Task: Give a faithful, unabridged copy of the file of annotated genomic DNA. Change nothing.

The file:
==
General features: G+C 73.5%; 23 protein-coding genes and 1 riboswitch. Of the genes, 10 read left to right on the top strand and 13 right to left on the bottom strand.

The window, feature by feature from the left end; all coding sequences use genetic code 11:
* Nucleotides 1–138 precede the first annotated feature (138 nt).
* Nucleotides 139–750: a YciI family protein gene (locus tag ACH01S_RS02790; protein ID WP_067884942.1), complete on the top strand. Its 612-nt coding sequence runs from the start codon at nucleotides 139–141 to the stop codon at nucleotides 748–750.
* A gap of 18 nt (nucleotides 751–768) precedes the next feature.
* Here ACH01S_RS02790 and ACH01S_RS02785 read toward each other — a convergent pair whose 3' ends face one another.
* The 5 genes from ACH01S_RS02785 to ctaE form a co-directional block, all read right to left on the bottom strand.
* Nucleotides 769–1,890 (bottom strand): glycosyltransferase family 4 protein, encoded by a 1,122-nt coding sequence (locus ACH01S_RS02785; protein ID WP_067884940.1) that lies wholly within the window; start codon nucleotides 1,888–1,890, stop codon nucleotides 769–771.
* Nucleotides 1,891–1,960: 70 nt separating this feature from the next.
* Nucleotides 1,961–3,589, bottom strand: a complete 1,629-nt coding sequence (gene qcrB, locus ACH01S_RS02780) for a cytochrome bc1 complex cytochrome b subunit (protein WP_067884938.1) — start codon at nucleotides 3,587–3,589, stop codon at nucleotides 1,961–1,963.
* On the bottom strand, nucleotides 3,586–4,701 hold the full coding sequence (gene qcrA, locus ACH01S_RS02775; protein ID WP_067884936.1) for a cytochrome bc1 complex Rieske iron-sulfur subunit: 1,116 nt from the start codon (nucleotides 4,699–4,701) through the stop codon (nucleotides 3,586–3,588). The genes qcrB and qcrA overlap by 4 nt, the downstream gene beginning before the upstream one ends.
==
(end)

General features: G+C 73.5%; 23 protein-coding genes and 1 riboswitch. Of the genes, 10 read left to right on the top strand and 13 right to left on the bottom strand.

The window, feature by feature from the left end; all coding sequences use genetic code 11:
* Nucleotides 1–138 precede the first annotated feature (138 nt).
* Nucleotides 139–750: a YciI family protein gene (locus tag ACH01S_RS02790; protein ID WP_067884942.1), complete on the top strand. Its 612-nt coding sequence runs from the start codon at nucleotides 139–141 to the stop codon at nucleotides 748–750.
* A gap of 18 nt (nucleotides 751–768) precedes the next feature.
* Here ACH01S_RS02790 and ACH01S_RS02785 read toward each other — a convergent pair whose 3' ends face one another.
* The 5 genes from ACH01S_RS02785 to ctaE form a co-directional block, all read right to left on the bottom strand.
* Nucleotides 769–1,890 (bottom strand): glycosyltransferase family 4 protein, encoded by a 1,122-nt coding sequence (locus ACH01S_RS02785; protein ID WP_067884940.1) that lies wholly within the window; start codon nucleotides 1,888–1,890, stop codon nucleotides 769–771.
* Nucleotides 1,891–1,960: 70 nt separating this feature from the next.
* Nucleotides 1,961–3,589, bottom strand: a complete 1,629-nt coding sequence (gene qcrB, locus ACH01S_RS02780) for a cytochrome bc1 complex cytochrome b subunit (protein WP_067884938.1) — start codon at nucleotides 3,587–3,589, stop codon at nucleotides 1,961–1,963.
* On the bottom strand, nucleotides 3,586–4,701 hold the full coding sequence (gene qcrA, locus ACH01S_RS02775; protein ID WP_067884936.1) for a cytochrome bc1 complex Rieske iron-sulfur subunit: 1,116 nt from the start codon (nucleotides 4,699–4,701) through the stop codon (nucleotides 3,586–3,588). The genes qcrB and qcrA overlap by 4 nt, the downstream gene beginning before the upstream one ends.